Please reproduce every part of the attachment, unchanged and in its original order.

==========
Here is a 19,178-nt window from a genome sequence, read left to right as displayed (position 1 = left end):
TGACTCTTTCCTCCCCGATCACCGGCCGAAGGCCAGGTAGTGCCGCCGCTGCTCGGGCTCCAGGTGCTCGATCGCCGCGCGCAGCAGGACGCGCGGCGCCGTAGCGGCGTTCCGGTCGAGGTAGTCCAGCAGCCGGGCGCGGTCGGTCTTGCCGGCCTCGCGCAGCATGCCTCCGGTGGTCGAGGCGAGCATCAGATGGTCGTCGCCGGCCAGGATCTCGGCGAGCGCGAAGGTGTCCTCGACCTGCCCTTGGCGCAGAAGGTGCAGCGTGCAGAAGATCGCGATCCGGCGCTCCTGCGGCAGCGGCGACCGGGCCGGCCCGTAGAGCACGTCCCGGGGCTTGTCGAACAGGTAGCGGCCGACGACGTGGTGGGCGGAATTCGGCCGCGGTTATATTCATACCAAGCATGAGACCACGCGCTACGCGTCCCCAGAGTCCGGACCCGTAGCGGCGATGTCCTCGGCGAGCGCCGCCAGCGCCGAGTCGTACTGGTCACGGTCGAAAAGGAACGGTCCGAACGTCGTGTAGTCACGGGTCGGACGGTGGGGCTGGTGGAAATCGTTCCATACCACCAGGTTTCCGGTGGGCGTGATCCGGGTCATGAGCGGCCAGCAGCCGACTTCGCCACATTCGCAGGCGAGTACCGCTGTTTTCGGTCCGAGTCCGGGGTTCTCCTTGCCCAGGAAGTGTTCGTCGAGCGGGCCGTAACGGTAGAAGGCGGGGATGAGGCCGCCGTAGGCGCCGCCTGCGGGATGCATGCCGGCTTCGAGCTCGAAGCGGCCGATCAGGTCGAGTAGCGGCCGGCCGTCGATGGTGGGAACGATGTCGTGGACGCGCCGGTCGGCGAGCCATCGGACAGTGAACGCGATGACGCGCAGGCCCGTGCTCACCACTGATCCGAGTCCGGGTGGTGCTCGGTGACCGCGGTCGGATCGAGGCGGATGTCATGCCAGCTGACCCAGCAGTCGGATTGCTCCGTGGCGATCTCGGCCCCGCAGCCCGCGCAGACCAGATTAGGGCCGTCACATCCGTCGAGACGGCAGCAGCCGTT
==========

Here is a 19,178-nt window from a genome sequence, read left to right as displayed (position 1 = left end):
TGACTCTTTCCTCCCCGATCACCGGCCGAAGGCCAGGTAGTGCCGCCGCTGCTCGGGCTCCAGGTGCTCGATCGCCGCGCGCAGCAGGACGCGCGGCGCCGTAGCGGCGTTCCGGTCGAGGTAGTCCAGCAGCCGGGCGCGGTCGGTCTTGCCGGCCTCGCGCAGCATGCCTCCGGTGGTCGAGGCGAGCATCAGATGGTCGTCGCCGGCCAGGATCTCGGCGAGCGCGAAGGTGTCCTCGACCTGCCCTTGGCGCAGAAGGTGCAGCGTGCAGAAGATCGCGATCCGGCGCTCCTGCGGCAGCGGCGACCGGGCCGGCCCGTAGAGCACGTCCCGGGGCTTGTCGAACAGGTAGCGGCCGACGACGTGGTGGGCGGAATTCGGCCGCGGTTATATTCATACCAAGCATGAGACCACGCGCTACGCGTCCCCAGAGTCCGGACCCGTAGCGGCGATGTCCTCGGCGAGCGCCGCCAGCGCCGAGTCGTACTGGTCACGGTCGAAAAGGAACGGTCCGAACGTCGTGTAGTCACGGGTCGGACGGTGGGGCTGGTGGAAATCGTTCCATACCACCAGGTTTCCGGTGGGCGTGATCCGGGTCATGAGCGGCCAGCAGCCGACTTCGCCACATTCGCAGGCGAGTACCGCTGTTTTCGGTCCGAGTCCGGGGTTCTCCTTGCCCAGGAAGTGTTCGTCGAGCGGGCCGTAACGGTAGAAGGCGGGGATGAGGCCGCCGTAGGCGCCGCCTGCGGGATGCATGCCGGCTTCGAGCTCGAAGCGGCCGATCAGGTCGAGTAGCGGCCGGCCGTCGATGGTGGGAACGATGTCGTGGACGCGCCGGTCGGCGAGCCATCGGACAGTGAACGCGATGACGCGCAGGCCCGTGCTCACCACTGATCCGAGTCCGGGTGGTGCTCGGTGACCGCGGTCGGATCGAGGCGGATGTCATGCCAGCTGACCCAGCAGTCGGATTGCTCCGTGGCGATCTCGGCCCCGCAGCCCGCGCAGACCAGATTAGGGCCGTCACATCCGTCGAGACGGCAGCAGCCGTT